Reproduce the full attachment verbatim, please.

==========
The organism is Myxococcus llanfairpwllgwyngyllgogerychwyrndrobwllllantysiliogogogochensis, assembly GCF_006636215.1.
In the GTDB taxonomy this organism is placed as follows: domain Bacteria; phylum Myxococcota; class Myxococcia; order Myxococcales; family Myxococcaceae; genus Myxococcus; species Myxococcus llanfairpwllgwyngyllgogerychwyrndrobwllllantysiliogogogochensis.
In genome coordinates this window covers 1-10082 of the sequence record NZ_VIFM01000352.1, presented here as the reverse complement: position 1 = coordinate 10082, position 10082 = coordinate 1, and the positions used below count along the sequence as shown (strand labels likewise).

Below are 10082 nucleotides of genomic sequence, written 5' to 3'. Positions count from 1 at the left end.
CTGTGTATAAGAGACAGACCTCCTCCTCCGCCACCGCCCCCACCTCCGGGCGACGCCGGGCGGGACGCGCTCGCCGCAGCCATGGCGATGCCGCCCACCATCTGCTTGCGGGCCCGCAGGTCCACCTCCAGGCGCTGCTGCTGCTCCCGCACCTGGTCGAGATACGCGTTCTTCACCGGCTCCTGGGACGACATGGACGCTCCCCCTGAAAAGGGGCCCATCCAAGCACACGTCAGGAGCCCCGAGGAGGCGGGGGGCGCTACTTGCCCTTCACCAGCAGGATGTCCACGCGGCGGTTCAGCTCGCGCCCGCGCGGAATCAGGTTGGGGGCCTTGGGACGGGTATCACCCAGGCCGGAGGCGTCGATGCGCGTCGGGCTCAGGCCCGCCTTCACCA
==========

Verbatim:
The organism is Myxococcus llanfairpwllgwyngyllgogerychwyrndrobwllllantysiliogogogochensis, assembly GCF_006636215.1.
In the GTDB taxonomy this organism is placed as follows: domain Bacteria; phylum Myxococcota; class Myxococcia; order Myxococcales; family Myxococcaceae; genus Myxococcus; species Myxococcus llanfairpwllgwyngyllgogerychwyrndrobwllllantysiliogogogochensis.
In genome coordinates this window covers 1-10082 of the sequence record NZ_VIFM01000352.1, presented here as the reverse complement: position 1 = coordinate 10082, position 10082 = coordinate 1, and the positions used below count along the sequence as shown (strand labels likewise).

Below are 10082 nucleotides of genomic sequence, written 5' to 3'. Positions count from 1 at the left end.
CTGTGTATAAGAGACAGACCTCCTCCTCCGCCACCGCCCCCACCTCCGGGCGACGCCGGGCGGGACGCGCTCGCCGCAGCCATGGCGATGCCGCCCACCATCTGCTTGCGGGCCCGCAGGTCCACCTCCAGGCGCTGCTGCTGCTCCCGCACCTGGTCGAGATACGCGTTCTTCACCGGCTCCTGGGACGACATGGACGCTCCCCCTGAAAAGGGGCCCATCCAAGCACACGTCAGGAGCCCCGAGGAGGCGGGGGGCGCTACTTGCCCTTCACCAGCAGGATGTCCACGCGGCGGTTCAGCTCGCGCCCGCGCGGAATCAGGTTGGGGGCCTTGGGACGGGTATCACCCAGGCCGGAGGCGTCGATGCGCGTCGGGCTCAGGCCCGCCTTCACCA